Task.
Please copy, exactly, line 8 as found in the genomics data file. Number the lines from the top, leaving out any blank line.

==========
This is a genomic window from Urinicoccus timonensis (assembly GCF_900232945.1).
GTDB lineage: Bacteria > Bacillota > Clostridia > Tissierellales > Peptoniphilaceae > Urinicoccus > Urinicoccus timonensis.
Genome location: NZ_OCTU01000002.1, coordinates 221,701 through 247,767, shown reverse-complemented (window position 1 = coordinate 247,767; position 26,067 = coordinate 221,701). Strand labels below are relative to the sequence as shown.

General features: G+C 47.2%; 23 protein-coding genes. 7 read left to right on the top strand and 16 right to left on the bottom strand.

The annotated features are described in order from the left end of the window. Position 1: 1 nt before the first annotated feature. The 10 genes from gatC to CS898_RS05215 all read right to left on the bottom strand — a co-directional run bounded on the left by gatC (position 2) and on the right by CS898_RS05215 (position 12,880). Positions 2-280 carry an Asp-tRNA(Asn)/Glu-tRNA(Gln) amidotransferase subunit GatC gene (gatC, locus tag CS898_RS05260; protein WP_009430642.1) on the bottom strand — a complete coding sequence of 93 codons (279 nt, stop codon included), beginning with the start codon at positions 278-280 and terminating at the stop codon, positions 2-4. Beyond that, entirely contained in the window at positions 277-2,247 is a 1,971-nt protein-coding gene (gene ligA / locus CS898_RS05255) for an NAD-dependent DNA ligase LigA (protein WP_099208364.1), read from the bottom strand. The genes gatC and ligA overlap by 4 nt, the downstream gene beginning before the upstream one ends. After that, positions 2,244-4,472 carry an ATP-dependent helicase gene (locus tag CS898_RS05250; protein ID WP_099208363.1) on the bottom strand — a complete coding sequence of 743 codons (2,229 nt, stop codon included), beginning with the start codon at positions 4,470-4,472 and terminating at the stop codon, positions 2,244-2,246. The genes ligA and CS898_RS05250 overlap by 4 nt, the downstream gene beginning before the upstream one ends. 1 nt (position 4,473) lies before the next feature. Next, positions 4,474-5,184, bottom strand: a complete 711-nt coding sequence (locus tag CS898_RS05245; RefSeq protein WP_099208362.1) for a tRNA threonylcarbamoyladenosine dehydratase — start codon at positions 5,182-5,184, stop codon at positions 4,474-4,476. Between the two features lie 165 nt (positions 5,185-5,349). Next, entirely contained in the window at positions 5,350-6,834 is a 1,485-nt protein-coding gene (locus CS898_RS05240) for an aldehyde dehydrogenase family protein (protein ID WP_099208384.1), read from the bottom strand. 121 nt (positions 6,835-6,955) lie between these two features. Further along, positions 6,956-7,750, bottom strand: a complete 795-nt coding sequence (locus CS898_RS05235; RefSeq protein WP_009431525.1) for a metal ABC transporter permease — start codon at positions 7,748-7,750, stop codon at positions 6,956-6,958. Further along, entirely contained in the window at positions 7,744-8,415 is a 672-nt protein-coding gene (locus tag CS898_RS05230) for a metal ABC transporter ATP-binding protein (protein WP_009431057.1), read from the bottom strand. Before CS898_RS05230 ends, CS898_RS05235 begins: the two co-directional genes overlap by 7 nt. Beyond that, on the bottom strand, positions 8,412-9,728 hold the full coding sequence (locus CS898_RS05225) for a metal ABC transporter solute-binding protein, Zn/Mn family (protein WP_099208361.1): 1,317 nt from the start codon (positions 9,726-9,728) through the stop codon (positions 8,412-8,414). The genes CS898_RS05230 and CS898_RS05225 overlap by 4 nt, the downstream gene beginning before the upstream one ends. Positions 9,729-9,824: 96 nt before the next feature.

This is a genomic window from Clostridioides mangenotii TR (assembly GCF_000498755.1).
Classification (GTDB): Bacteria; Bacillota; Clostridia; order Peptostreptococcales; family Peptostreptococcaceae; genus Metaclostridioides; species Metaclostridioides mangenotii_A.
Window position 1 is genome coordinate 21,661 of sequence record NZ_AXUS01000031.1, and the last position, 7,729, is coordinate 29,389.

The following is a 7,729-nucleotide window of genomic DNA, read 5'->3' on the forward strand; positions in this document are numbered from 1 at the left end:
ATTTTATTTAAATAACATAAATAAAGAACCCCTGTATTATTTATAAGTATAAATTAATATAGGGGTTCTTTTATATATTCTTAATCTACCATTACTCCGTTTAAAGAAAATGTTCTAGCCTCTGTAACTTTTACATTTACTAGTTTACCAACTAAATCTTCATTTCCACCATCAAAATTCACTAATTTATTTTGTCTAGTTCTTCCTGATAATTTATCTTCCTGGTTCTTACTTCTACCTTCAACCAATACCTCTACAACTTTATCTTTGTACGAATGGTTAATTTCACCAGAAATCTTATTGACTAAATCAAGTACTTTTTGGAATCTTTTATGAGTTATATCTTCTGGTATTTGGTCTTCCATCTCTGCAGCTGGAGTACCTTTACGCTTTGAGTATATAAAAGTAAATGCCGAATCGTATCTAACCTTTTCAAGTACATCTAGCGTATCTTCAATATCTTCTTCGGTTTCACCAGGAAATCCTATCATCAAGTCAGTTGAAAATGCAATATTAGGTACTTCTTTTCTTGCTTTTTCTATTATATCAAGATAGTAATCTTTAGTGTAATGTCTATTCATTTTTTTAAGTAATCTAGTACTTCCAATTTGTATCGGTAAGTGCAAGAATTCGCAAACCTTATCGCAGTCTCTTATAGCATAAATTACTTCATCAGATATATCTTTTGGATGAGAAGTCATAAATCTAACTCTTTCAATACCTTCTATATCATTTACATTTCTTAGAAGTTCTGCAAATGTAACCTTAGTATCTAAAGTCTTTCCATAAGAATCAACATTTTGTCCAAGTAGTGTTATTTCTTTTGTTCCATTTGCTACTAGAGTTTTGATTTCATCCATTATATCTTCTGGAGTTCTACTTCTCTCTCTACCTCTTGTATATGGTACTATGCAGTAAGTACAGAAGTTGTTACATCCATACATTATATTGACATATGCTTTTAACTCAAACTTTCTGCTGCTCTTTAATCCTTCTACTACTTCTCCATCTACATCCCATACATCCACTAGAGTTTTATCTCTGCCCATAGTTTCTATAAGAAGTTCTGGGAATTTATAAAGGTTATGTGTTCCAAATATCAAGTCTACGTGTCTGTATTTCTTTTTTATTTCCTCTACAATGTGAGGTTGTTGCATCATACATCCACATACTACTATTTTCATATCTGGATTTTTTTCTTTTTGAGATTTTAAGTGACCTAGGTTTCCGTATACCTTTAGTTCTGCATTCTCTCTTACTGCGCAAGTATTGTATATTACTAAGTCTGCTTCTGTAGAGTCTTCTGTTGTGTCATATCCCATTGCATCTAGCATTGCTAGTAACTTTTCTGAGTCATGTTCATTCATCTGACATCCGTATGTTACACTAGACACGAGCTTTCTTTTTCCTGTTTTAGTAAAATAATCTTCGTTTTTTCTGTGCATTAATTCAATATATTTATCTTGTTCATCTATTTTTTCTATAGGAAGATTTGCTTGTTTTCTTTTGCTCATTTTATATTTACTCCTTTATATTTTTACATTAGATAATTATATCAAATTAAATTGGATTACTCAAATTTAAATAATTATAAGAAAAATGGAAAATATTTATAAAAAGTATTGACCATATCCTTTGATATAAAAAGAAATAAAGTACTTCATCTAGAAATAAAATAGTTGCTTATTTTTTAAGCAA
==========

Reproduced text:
Window position 1 is genome coordinate 21,661 of sequence record NZ_AXUS01000031.1, and the last position, 7,729, is coordinate 29,389.